The Bloggers
Subscribe to this Blog

Insta-CoGo: Delta to Charge $25 for Second Checked Bag

Cindy Loose

Delta is the latest carrier to add a $25 fee for a second piece of checked luggage. The carrier hasn't made a formal announcement (and Delta's Web site still says that you're allowed two pieces of checked baggage), but Delta spokeswoman Susan Elliott confirmed today that the fee will go into effect May 1 -- regardless of when you bought your ticket.

Fliers on both domestic and international flights will be affected by the new charge. Elliott said that business- and first-class fliers and those holding top-level SkyMiles membership will be exempt.

United was the first major U.S. carrier to start charging a fee for a second checked bag; its $25 fee will be assessed starting May 5 on domestic travelers flying on a nonfundable economy ticket (the cheapest fares). US Airways went one step further, assessing the fee on domestic and international flights. It seems clear that the other major carriers can't be far behind.

The so-called legacy carriers also follow one another's lead when it comes to fare increases. When United announced last week that it would add up to $50 per ticket to pay for increased fuel surcharges, Delta and all the others followed suit. But Delta upped the ante yesterday when it announced it would tack on yet another $10. It's unclear how those increases are applied. Seems to me that fares on competitive routes served by discount carriers stay cheap.

The baggage fee is the latest in a series of major announcements from Delta. Earlier this week, it said that it will offer voluntary severance payments -- aka buyouts -- to about half its workforce, with the goal of cutting 2,000 workers. The offers do not affect pilots, but consumers could see a difference at the airport: The offers are going to workers who hold front line, administrative and management jobs. For example, flight attendants and gate and ticket agents with 10 years or more of service are among those being offered the buyout.

And while Delta says it plans to cut domestic service by about 5 percent, it also plans to continue increasing international flights, so service levels could suffer.

(To take a look at last Sunday's Coming & Going column -- or CoGo -- here's the link.)

By Cindy Loose |  March 20, 2008; 2:25 PM ET  | Category:  Air Travel , Airline Industry , Carol Sottili , Insta-CoGo , Travel Logistics
Previous: It Came from the Chat: You Lucky Travelers | Next: What's the Deal?: What You Need to Know About Summer Airfares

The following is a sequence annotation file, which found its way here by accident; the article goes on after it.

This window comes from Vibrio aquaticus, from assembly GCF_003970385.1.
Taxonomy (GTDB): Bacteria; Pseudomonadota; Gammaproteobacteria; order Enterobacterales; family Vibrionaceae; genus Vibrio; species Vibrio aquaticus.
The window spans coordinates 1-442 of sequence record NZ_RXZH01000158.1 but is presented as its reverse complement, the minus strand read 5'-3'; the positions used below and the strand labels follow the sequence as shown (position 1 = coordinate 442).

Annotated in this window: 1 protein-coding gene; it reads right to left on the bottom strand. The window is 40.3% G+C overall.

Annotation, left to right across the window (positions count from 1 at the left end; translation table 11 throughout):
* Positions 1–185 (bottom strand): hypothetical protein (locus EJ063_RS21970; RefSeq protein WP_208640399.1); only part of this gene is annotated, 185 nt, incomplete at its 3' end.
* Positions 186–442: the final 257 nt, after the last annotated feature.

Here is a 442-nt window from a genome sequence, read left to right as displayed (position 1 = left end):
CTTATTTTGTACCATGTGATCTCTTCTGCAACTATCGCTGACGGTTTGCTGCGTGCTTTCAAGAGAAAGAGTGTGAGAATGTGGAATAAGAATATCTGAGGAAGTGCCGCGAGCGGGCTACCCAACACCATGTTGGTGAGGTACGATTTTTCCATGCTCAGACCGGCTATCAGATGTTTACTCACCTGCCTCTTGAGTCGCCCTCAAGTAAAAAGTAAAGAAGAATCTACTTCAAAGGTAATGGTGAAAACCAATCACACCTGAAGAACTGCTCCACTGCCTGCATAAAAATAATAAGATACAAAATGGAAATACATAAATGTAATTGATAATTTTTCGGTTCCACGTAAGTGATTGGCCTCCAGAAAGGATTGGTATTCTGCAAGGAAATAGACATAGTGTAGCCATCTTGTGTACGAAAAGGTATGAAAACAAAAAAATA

View or post comments

Comments

Please email us to report offensive comments.



Isn't the move for charging for a second bag going to increase the number of bags people bring on board (which is already a problem) and increase security wait times?

Posted by: Cliff | March 20, 2008 4:30 PM

FAA should not allow fuel surcharges. They are too easy to manipulate. If the price of fuel goes up, then the price of the ticket should go up accordingly.

The cost of fuel affects the price of everything--beer, shoes, diapers, etc. Does Budweiser add a fuel charge? Then, why should the airlines feel so special?

Posted by: dg | March 20, 2008 5:53 PM

Are we taking bets on the next airline to do this?

Per bringing bags on board - maybe, maybe not. Depends on whether or not they crack down on that kind of thing (and I wish they would - half the bags are already too big anyway).

Per the fuel cost - totally agree with you dg. I am so tired of twenty billion charges. Charge the cost of a ticket and be done with it.

Posted by: Chasmosaur | March 20, 2008 7:08 PM

I agree with Chris: the 2nd-bag charge will have perverse results unless Delta also cracks down on oversized and multiple carryons. Has the airline considered charging for the 2nd carryon as well? (I know, that gets into endless debates about how big a "personal item" may be...)

Posted by: cjohnson1 | March 20, 2008 8:39 PM

Sorry -- I meant Cliff, not Chris.

Posted by: cjohnson1 | March 20, 2008 8:41 PM

I travel overseas for at least a month at a time and have been for over thirty years. This requires two very carefully packed suitcases. They are never overweight and are easily accessed by TSP and customs, here and overseas. Charging for an extra suitcase is a burden on those of us that fly international.